Scheffler in Tiger terrain after commanding Masters win

Drawing comparisons with Tiger Woods, Scottie Scheffler is promising no let-up after underlining his utter dominance of global golf with a second Masters triumph in three years.

The world No.1 fended off all challengers in closing with a four-under-par 68 to secure a commanding four-stroke victory over young Swedish sensation Ludvig Aberg (69) at Augusta National on Sunday.

He finished with an 11-under 277 total.

Americans Max Homa (73) and Collin Morikawa (74) shared third a further three shots back with fast-finishing Englishman Tommy Fleetwood (69).

Former British Open champion Cameron Smith was the leading Australian, and equal-top LIV Golf star, in a tie for sixth at two under with Bryson DeChambeau following a final-round 71.

But the spoils, again, belonged to the supreme Scheffler.  

Much more than shed his tag as a one-major wonder, Scheffler's third victory of the year has placed him in rarefied company.

The American is the first player since Woods 23 years ago to win the Arnold Palmer Invitational, Players Championship and the Masters in the same season.

Scheffler also joins the 15-times major champion as the only player to win the US junior amateur championship and multiple Masters titles.

And at 27, he is the fourth youngest man - behind Woods, Jack Nicklaus and Seve Ballesteros - to snare at least two green jackets.

Scheffler (left) receives Masters green jacket from Jon Rahm.
Scheffler (left) receives his second green jacket from 2023 Masters champion Jon Rahm.

Yet he had promised to walk off the course during the final round if he got the call that his heavily pregnant wife Meredith had gone into labour.

"I'm coming home. I'll be coming home as quick as I can. I'm about to cry here in Butler Cabin," an emotional Scheffler said after his victory.  

"I wish I could soak this in a little bit more but all I can think about is getting home. It's a very, very special time for both of us.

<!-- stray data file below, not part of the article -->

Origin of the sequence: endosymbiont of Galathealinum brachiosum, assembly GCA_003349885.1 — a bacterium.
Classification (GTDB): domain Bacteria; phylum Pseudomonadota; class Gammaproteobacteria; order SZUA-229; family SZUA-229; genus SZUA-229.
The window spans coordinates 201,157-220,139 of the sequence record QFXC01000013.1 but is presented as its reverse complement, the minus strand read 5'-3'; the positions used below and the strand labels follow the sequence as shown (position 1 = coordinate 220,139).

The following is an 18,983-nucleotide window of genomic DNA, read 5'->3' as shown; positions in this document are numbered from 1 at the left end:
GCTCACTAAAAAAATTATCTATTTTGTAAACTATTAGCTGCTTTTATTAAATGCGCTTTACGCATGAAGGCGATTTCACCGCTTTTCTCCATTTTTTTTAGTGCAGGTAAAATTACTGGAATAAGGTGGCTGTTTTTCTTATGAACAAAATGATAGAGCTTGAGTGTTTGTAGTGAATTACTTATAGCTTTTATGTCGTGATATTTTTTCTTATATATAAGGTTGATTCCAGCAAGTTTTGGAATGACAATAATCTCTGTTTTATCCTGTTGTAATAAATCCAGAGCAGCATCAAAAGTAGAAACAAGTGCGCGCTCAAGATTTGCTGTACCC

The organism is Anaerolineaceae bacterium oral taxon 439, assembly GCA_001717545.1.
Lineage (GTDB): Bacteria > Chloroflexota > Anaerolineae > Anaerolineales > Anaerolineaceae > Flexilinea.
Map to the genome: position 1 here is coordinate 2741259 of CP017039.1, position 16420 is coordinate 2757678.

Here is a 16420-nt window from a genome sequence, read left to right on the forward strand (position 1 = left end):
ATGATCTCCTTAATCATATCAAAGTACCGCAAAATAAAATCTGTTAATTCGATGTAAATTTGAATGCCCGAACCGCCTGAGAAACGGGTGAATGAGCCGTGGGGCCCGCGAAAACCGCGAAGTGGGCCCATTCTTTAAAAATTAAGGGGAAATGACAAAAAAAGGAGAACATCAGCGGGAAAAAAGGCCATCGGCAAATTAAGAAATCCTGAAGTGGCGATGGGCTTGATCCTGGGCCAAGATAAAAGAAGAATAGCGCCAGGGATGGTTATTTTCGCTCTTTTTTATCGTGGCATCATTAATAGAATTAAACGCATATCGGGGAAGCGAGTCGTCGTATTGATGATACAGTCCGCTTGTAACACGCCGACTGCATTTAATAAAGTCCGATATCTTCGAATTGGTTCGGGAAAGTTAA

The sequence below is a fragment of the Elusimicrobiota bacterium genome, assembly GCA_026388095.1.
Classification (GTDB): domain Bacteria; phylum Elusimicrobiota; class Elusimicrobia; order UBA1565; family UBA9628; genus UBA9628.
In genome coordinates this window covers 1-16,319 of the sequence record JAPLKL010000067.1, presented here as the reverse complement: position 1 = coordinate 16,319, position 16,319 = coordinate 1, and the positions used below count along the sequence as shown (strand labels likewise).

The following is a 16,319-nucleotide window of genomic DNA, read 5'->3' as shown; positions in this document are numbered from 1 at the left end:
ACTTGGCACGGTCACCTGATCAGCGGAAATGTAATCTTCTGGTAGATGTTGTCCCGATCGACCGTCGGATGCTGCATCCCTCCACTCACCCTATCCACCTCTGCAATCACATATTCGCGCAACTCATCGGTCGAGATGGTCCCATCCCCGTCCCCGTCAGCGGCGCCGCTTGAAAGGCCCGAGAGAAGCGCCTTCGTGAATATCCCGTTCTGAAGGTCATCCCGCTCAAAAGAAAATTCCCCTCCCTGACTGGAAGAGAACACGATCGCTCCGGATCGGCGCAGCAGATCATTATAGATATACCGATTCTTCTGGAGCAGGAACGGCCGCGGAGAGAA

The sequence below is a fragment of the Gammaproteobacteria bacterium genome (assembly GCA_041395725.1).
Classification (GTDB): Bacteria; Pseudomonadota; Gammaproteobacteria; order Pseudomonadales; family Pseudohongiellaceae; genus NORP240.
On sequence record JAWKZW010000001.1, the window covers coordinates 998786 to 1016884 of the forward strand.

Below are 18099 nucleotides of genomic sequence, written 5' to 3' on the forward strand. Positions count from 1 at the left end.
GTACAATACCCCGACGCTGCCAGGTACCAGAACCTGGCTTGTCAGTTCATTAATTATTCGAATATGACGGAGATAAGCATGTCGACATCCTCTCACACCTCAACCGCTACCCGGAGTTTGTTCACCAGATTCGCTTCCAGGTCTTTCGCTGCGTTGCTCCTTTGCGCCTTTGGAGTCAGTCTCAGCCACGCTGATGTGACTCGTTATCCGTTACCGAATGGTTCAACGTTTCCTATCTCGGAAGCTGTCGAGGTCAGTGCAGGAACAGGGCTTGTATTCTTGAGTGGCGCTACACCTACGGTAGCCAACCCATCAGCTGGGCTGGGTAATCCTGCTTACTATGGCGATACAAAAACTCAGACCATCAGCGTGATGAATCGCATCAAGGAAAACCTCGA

"I can't put into words what it means to win this tournament again and really can't put into words what it's going to be like to be a father for the first time.

"I definitely will enjoy the birth of my first child, and my priorities will change very soon, so golf will be fourth in line.

"But I still love competing. I don't plan on taking my eye off the ball any time soon."

Starting the day with a one-stroke buffer, Scheffler briefly lost his lead on the front nine as Morikawa, Homa and Aberg - on his major championship debut - all hit the top of the leaderboard.

But every time he opened the door, his Sunday pursuers failed to walk through it.

Ludvig Aberg.
Swedish youngster Ludvig Aberg briefly topped the leaderboard but was unable to grab Masters glory.

Aberg found a watery grave on the par-4 11th.

Homa endured a double bogey on Amen Corner after needing to take a penalty drop for an unplayable lie on the picturesque but treacherous par-3 12th.

Morikawa cruelled his chances with a double on the ninth after needing two shots to get out of a greenside bunker.

As is his wont, Scheffler found a response every time he was threatened.

There was no looking back after the world No.1 birdied the eighth, almost holed out for eagle on nine and picked up a third shot in three holes on No.10.

Once through Amen Corner, the last five holes were little more than a procession for Scheffler as he joined golf's greats with a second career major.

"I believe that today's plans were already laid out many years ago, and I could do nothing to mess up those plans," the devout Christian said.

"I have been given a gift of this talent, and I use it for God's glory."

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